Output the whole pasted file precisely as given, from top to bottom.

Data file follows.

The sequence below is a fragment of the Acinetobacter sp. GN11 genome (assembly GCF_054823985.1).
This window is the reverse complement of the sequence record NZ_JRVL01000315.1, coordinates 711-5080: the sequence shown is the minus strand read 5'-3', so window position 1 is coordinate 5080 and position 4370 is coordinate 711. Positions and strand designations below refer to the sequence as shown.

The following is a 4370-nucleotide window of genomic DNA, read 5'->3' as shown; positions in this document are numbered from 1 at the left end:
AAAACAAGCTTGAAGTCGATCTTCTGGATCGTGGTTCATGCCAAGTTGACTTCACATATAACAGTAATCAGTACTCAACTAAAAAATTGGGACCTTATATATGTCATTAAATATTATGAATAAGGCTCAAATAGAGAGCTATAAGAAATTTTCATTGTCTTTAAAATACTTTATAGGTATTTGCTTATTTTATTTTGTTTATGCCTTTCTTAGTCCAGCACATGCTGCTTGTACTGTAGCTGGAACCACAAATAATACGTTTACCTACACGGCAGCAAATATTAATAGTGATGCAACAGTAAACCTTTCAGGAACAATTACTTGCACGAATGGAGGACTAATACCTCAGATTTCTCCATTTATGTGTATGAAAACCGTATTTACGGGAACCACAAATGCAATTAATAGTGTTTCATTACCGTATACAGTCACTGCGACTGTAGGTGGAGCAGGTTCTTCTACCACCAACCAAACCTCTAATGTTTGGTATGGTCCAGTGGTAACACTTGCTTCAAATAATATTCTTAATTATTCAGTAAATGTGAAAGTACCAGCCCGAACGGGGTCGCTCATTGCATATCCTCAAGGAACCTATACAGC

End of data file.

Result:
The sequence below is a fragment of the Acinetobacter sp. GN11 genome (assembly GCF_054823985.1).
This window is the reverse complement of the sequence record NZ_JRVL01000315.1, coordinates 711-5080: the sequence shown is the minus strand read 5'-3', so window position 1 is coordinate 5080 and position 4370 is coordinate 711. Positions and strand designations below refer to the sequence as shown.

The following is a 4370-nucleotide window of genomic DNA, read 5'->3' as shown; positions in this document are numbered from 1 at the left end:
AAAACAAGCTTGAAGTCGATCTTCTGGATCGTGGTTCATGCCAAGTTGACTTCACATATAACAGTAATCAGTACTCAACTAAAAAATTGGGACCTTATATATGTCATTAAATATTATGAATAAGGCTCAAATAGAGAGCTATAAGAAATTTTCATTGTCTTTAAAATACTTTATAGGTATTTGCTTATTTTATTTTGTTTATGCCTTTCTTAGTCCAGCACATGCTGCTTGTACTGTAGCTGGAACCACAAATAATACGTTTACCTACACGGCAGCAAATATTAATAGTGATGCAACAGTAAACCTTTCAGGAACAATTACTTGCACGAATGGAGGACTAATACCTCAGATTTCTCCATTTATGTGTATGAAAACCGTATTTACGGGAACCACAAATGCAATTAATAGTGTTTCATTACCGTATACAGTCACTGCGACTGTAGGTGGAGCAGGTTCTTCTACCACCAACCAAACCTCTAATGTTTGGTATGGTCCAGTGGTAACACTTGCTTCAAATAATATTCTTAATTATTCAGTAAATGTGAAAGTACCAGCCCGAACGGGGTCGCTCATTGCATATCCTCAAGGAACCTATACAGC